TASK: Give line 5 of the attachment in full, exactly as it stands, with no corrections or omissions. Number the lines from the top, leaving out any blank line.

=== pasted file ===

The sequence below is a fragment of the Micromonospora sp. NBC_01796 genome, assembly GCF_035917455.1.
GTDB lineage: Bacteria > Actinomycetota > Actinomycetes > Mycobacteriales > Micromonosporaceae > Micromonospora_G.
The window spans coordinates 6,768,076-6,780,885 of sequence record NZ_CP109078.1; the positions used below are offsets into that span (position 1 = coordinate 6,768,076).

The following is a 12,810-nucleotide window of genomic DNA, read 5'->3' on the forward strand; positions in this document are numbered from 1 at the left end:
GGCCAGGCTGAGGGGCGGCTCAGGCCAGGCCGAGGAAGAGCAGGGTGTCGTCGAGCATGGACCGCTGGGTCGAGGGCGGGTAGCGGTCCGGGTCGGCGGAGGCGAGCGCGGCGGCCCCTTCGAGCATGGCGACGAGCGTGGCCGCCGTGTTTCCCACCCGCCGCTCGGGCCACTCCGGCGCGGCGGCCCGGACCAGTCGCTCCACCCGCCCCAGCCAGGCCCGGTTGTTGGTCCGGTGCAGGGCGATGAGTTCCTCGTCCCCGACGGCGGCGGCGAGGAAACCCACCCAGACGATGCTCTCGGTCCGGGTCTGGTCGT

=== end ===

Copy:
GGCCAGGCTGAGGGGCGGCTCAGGCCAGGCCGAGGAAGAGCAGGGTGTCGTCGAGCATGGACCGCTGGGTCGAGGGCGGGTAGCGGTCCGGGTCGGCGGAGGCGAGCGCGGCGGCCCCTTCGAGCATGGCGACGAGCGTGGCCGCCGTGTTTCCCACCCGCCGCTCGGGCCACTCCGGCGCGGCGGCCCGGACCAGTCGCTCCACCCGCCCCAGCCAGGCCCGGTTGTTGGTCCGGTGCAGGGCGATGAGTTCCTCGTCCCCGACGGCGGCGGCGAGGAAACCCACCCAGACGATGCTCTCGGTCCGGGTCTGGTCGT